He said a good sign for peace was that both sides
3.5 million Palestinians.
seem exhausted by the bloodletting that has occurred
"Sharon said that a Palestinian state is not the
over the past two years.
dream of my life, but that we have to look forward
Problems, of course, will emerge. In the short
to the future generation," Covensky said.
term, Stockton said, Sharon has strong opposition
With the fall of Iraq, Israel seized the moment, she
from within his own party and his cabinet. On the
said. "It's a bold move. For the first time, Sharon
Palestinian side, their security forces have been
acted as a visionary, and that's the kind of politician
destroyed, which leaves Hamas in a strong military
we need today."
position.
Terror's Hold
"The Palestinian security forces have to be com-
pletely reconstructed" to deal with the terrorists, he
At another end of the spectrum, Rabbi Elimelech
said, but it's a trap if one thinks they can defeat
Silberberg of the West Bloomfield-based Sara

5/30

2003

12

Hamas militarily.
"Hamas has to be undermined by the existence of
a non-violent alternative that will cause Palestinians
to turn away from it," he said. "Sharon's approach
over the past two years has been to destroy Hamas.
Not only has that not worked, but it's been counter-
productive."

Terror Vs. Peace

Allan Gale of the Jewish Community Council of
Metropolitan Detroit disagreed that the Palestinian
security forces have been completely destroyed. And
the Ha'aretz newspaper says the CIA is helping to
rebuild the Palestinian security forces to fight terror,
he said.
Gale teeters between wanting peace and not want-
ing to whitewash his fears of past attempts. He is
reminded of how Yasser Arafat and the Palestine
Liberation Organization acted in the past when
Israel, seeking peace, allowed the Palestinians to build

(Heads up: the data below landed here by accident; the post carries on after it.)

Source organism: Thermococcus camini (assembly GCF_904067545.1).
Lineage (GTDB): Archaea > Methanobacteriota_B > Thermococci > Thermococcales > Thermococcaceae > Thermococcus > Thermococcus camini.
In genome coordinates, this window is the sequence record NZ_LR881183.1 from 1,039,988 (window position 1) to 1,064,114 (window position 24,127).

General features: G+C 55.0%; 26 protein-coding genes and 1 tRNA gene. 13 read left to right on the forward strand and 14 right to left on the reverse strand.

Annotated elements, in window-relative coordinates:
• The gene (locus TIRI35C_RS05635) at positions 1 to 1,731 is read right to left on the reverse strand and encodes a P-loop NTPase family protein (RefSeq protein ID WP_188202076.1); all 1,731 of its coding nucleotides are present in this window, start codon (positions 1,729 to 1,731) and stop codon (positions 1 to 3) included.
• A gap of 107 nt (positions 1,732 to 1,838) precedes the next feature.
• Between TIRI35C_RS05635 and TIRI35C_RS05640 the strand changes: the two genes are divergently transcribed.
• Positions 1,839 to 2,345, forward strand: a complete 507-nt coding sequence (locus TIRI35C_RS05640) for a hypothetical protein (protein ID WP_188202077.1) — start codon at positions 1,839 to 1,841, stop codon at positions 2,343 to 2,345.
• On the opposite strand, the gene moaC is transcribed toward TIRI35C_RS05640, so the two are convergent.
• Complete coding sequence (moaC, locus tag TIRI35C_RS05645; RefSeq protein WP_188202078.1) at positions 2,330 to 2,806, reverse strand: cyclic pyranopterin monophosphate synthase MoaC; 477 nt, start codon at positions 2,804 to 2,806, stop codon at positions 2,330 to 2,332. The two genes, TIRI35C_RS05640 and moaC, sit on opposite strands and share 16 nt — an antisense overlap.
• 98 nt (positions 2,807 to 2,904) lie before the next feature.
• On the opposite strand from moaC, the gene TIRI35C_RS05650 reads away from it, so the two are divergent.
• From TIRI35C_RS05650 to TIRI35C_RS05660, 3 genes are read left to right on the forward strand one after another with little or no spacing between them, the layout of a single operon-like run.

up an army to fill the power vacuum several years
ago. "In the fall of 2002," Gale said, "those weapons
[borne out of peace] were turned against the Israelis."
Radical groups like Hamas and the Al-Agra
Martyrs Brigades [associated with Arafat's Fatah fac-
tion] still exist, he added. "Again, Israel is being
asked to step out, withdraw its troops and allow the
Palestinians to fill the power vacuum."
Yet Gale said the new peace process, though not
perfect, is much more delicate and slow-moving. The
plan has promise because the United States is behind
it.
'America keeps Israel's interest in mind and Israel
feels more comfortable and takes risks when America
is in the picture," Gale said. "Jimmy Carter brought
Egypt and Israel together; Bill
Clinton was involved in the Oslo
process and the Jordanian treaty
with Israel. Things happen in the
Middle East when U.S. presi-
dents take an interest in it."
One important element to
secure peace is a democratic
Palestine, said Dr. Raymond
Silberberg
Tanter, University of Michigan
professor emeritus and former
national security adviser to
President Ronald Reagan.
"Only in the context of a democratic Palestine will
it be possible for a road map to peace to be success-
ful," said Tanter, currently an adjunct scholar at the
Washington Institute for Near East Policy. "Because
democracies rarely fight each other, democratic peace
should be the outcome of negotiations between Israel
and the Palestinians."
Tanter, who has taught at Hebrew University in
Jerusalem, added that once the peace plan is begun
by its sponsors, the Palestinians and Israelis must
ultimately be able to shape it themselves.
"The road map is not a divinely revealed set of pre-
scriptions equivalent to the Ten Commandments
Moses received at Mt. Sinai," Tanter said. "While it
is not appropriate to amend the commandments, it
might make sense for the parties themselves to nego-
tiate amendments to the road map ... Indeed, it is
MIXED REACTION on page 16